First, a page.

Elder Abuse Prevention Tools

 

 “World Elder Abuse Awareness Day” on June 15th Recognized by the Province of B.C.
Five Ways You Can Help Protect Aging Family and Friends from Abuse

FOR IMMEDIATE RELEASE    June 2, 2015

Vancouver, BC – BC Notaries welcome the Province of B.C.’s
proclamation declaring June 15 “Elder Abuse Awareness Day” to help raise awareness of disturbing and serious scams that can be devastating to seniors and their families.

“Criminals often target the most vulnerable in society and Notaries see this far too often, but there are things that seniors and their families can do to protect themselves,” said Akash Sablok, President of the Society of Notaries Public of B.C. and Vancouver Notary. “We often work with seniors and their loved ones to create legal documents that help to protect them from becoming victims of fraud.”

BC Notaries share five things people can do to protect loved ones or themselves against Elder Fraud.

1. Share information about common scams

It can be helpful for seniors to learn about common scams that typically target their peers. These are often shared online and through the news media. Sharing this information with aging parents and friends, and talking about how they would react can help seniors to protect themselves if approached by a scammer.

2. Change banking practices

Set up direct deposit of all incoming pension and other funds to minimize the opportunity for fraudsters to intervene.  Tellers at your bank can help with this. Additionally, set up pre-authorized payment for regular bills, so they are paid automatically, without delay or worry. You might even want to consider getting prepaid credit cards set at specific limits.

3. Create a Power of Attorney

Having a senior appoint a trusted person, possibly an adult child, to manage finances and legal affairs can be helpful. This person should be accountable to the older adult and involve that person in the decision-making process. A BC Notary can help clarify and designate the Attorney’s roles and responsibilities.

4. Representation Agreement

In cases where the older adult may have diminished capacity and cannot make a Power of Attorney, they may still be capable of making a Representation Agreement. This type of agreement provides a designated individual with authority that can include minor and major health care; personal care and living arrangements; legal affairs; and routine management of financial affairs. A Notary Public can create this agreement.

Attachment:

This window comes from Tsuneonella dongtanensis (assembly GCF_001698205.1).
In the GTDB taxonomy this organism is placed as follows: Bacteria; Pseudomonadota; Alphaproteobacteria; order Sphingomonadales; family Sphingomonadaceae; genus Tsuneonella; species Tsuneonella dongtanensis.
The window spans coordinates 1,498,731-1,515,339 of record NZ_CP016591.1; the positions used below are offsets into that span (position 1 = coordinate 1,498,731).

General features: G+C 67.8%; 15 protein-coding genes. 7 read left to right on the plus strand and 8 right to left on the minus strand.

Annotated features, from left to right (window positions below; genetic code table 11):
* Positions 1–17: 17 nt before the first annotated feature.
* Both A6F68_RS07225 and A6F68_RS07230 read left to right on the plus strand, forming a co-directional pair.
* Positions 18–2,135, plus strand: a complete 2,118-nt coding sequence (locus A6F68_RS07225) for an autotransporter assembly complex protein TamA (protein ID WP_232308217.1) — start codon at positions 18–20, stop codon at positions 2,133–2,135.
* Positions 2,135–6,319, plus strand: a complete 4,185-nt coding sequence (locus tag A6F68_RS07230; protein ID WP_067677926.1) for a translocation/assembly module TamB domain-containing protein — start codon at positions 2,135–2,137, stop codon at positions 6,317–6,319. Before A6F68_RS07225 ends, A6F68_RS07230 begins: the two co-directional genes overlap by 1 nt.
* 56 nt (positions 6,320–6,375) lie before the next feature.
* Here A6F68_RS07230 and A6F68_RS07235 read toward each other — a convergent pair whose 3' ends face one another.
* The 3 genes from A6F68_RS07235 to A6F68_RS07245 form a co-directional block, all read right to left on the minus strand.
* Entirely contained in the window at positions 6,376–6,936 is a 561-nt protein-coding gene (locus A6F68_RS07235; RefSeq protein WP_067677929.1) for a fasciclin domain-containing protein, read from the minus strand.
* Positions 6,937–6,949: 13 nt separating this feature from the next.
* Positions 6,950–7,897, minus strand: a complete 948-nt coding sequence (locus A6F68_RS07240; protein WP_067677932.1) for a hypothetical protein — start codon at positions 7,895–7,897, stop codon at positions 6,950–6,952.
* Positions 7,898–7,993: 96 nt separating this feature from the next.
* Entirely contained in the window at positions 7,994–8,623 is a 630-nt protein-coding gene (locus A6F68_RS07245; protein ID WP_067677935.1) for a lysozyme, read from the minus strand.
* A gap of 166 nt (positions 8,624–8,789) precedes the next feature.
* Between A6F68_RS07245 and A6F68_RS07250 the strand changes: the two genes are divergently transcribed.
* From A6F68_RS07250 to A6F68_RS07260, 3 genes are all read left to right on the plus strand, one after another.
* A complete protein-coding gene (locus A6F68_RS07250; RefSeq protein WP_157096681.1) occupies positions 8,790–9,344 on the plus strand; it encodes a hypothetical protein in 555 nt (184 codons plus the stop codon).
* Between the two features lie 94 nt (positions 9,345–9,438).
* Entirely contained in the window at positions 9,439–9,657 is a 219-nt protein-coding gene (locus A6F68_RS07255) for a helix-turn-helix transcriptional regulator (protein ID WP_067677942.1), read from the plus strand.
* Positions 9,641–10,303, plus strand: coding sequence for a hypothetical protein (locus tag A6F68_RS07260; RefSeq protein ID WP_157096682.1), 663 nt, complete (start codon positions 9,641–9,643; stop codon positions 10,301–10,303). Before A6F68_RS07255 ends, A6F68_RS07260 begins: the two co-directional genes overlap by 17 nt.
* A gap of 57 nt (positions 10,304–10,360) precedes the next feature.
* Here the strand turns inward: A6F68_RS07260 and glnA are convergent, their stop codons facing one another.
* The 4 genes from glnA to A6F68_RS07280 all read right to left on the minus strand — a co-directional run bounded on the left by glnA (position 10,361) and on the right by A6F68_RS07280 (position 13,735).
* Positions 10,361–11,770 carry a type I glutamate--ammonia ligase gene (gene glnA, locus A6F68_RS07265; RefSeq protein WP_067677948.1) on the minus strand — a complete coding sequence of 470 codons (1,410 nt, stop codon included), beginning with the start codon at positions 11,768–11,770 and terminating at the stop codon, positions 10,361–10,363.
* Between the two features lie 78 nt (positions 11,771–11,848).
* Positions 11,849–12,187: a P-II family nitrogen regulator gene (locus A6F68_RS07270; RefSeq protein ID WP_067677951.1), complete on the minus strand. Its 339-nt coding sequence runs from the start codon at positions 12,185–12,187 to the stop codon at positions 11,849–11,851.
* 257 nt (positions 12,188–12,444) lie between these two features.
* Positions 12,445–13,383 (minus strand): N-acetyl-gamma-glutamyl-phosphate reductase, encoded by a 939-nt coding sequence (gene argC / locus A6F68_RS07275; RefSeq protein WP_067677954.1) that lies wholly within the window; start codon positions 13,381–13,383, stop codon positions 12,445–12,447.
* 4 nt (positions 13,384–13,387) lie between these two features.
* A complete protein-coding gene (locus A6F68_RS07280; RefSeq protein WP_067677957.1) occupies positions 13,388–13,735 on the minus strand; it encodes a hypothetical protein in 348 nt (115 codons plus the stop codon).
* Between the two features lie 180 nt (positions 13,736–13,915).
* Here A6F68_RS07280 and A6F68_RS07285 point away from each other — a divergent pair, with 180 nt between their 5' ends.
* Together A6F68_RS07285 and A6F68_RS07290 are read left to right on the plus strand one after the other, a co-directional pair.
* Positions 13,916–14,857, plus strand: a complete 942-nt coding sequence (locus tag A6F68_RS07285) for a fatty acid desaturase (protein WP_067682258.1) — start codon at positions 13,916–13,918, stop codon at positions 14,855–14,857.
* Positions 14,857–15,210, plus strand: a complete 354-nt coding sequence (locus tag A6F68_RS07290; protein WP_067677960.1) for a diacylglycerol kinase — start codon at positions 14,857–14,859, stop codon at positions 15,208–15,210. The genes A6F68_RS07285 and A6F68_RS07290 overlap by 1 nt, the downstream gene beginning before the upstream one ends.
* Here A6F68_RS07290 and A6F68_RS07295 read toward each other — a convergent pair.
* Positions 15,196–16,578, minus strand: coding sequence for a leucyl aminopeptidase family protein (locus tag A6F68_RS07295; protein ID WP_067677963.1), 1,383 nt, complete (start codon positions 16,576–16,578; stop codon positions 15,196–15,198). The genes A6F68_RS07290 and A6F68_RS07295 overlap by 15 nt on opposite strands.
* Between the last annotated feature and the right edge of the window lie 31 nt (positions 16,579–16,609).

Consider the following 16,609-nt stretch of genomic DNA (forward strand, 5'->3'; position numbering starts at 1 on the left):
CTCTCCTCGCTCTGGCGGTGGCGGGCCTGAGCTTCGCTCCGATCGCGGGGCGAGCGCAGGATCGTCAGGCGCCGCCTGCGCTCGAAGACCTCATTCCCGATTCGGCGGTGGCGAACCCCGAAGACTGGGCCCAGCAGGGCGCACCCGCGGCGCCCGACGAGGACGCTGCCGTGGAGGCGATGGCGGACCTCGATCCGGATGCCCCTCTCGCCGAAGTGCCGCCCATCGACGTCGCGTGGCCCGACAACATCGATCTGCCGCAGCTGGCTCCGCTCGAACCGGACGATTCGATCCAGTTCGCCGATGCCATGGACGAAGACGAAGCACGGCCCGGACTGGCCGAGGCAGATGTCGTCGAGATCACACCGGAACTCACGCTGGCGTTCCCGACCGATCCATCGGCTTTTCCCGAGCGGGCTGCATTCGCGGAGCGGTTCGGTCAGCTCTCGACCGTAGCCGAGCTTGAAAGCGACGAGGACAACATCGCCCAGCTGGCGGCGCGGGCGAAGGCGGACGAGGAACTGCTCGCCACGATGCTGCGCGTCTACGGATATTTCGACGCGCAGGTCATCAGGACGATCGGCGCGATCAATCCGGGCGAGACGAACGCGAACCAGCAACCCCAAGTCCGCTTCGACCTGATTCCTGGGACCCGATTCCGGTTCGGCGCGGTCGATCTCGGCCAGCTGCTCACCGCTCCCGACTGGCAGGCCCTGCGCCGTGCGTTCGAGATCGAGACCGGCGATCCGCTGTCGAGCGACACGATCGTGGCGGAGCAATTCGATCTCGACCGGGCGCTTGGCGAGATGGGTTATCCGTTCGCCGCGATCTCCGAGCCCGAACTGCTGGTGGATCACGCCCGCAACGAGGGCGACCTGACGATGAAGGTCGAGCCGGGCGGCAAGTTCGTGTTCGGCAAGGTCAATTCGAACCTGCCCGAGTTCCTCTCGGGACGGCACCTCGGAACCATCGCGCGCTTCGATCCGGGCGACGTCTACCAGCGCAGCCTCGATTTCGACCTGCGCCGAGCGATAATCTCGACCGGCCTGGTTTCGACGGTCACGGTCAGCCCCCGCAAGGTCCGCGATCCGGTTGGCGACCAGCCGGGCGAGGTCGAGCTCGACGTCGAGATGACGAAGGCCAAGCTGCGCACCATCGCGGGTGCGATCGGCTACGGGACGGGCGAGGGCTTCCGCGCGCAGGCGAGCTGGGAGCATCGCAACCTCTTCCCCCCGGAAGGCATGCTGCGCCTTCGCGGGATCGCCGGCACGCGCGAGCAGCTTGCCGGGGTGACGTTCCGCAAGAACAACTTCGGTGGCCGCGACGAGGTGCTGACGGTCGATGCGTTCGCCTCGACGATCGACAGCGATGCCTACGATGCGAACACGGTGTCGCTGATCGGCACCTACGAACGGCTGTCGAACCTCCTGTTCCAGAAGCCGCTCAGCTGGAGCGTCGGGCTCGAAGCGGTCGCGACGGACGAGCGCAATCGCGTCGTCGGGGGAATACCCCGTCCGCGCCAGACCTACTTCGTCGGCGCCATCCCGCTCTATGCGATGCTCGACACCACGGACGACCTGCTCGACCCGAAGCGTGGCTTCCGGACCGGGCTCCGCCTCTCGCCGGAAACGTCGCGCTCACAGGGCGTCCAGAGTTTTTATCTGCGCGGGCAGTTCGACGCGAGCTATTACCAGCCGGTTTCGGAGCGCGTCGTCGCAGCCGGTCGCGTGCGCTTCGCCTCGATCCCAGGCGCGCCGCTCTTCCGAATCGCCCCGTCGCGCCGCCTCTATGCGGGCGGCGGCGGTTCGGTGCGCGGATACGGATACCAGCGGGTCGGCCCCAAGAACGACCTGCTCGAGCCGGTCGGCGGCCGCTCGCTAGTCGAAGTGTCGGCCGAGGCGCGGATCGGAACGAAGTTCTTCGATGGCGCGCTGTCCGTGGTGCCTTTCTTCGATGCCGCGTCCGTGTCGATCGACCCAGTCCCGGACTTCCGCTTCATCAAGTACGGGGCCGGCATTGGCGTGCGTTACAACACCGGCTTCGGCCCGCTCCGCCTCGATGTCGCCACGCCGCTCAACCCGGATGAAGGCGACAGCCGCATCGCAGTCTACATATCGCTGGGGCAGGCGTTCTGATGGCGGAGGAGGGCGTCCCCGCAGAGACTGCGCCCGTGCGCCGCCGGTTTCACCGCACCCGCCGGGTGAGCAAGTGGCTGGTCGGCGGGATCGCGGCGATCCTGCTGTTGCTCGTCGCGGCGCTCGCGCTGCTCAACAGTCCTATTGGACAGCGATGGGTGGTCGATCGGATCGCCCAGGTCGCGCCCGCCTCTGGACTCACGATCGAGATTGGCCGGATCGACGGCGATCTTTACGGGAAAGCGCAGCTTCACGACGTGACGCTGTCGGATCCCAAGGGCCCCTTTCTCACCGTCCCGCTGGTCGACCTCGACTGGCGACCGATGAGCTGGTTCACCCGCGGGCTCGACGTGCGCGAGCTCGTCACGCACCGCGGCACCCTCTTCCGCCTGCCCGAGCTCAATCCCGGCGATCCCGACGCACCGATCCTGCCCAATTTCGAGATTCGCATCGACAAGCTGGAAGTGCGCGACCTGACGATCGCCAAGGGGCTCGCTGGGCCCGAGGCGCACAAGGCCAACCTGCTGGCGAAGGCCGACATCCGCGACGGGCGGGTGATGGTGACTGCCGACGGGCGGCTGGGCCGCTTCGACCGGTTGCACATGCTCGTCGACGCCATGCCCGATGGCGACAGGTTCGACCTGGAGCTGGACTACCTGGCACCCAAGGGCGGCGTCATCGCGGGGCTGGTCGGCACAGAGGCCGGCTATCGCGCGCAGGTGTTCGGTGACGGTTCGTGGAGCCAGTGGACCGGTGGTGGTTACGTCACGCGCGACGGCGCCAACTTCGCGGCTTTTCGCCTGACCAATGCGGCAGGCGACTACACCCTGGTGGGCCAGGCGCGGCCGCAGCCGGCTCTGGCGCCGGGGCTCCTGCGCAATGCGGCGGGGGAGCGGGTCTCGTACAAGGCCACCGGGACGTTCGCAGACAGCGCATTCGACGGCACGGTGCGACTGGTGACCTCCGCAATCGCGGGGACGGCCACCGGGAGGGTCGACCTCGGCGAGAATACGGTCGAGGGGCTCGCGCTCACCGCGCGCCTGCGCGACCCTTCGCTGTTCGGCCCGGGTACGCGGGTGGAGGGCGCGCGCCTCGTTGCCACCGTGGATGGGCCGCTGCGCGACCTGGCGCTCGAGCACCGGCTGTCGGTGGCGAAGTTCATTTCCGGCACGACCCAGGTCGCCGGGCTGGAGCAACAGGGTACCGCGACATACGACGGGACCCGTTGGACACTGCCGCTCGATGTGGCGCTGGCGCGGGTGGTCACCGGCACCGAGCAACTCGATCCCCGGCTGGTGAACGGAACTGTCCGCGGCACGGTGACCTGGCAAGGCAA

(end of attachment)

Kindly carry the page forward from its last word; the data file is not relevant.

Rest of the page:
5. Set up a joint bank account

A joint bank account for a senior and a trusted family member provides a second set of eyes monitoring for any suspicious transactions, such as large cash withdrawals that could occur as a result of a scam or fraud.

To find a Notary near you, visit www.notaries.bc.ca.

The Society of Notaries Public of BC represents more than 320 highly trained Notary professionals. Most have locally owned and operated offices and all provide personal assistance to clients around the province. Individuals, families and businesses seek the services of BC Notaries for a wide range of non-contentious legal matters, including residential and commercial real estate transfers, mortgage refinancing, Wills and advanced healthcare planning, powers of attorney, and other important documents.

The Notary’s Tradition of Trust spans 2000 years. Notaries first came to British Columbia over 100 years ago. They continue to serve their valued clients and their communities across the province.  For more information, please visit www.
notaries.bc.ca.

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Editors: Local Notaries are available in many areas of BC to provide tips on how to protect seniors from financial elder abuse and fraud.

Media contacts:

Karen Cook
604 551-9074
karen@cookpublicrelations.com

Brenda Jones
604 312-1070
brenda_jones@shaw.ca



About The Society

700 - 625 Howe Street Box 44, Vancouver, BC, V6C 2T6
  • Phone: (604) 681-4516
  • Fax: (604) 681-7258
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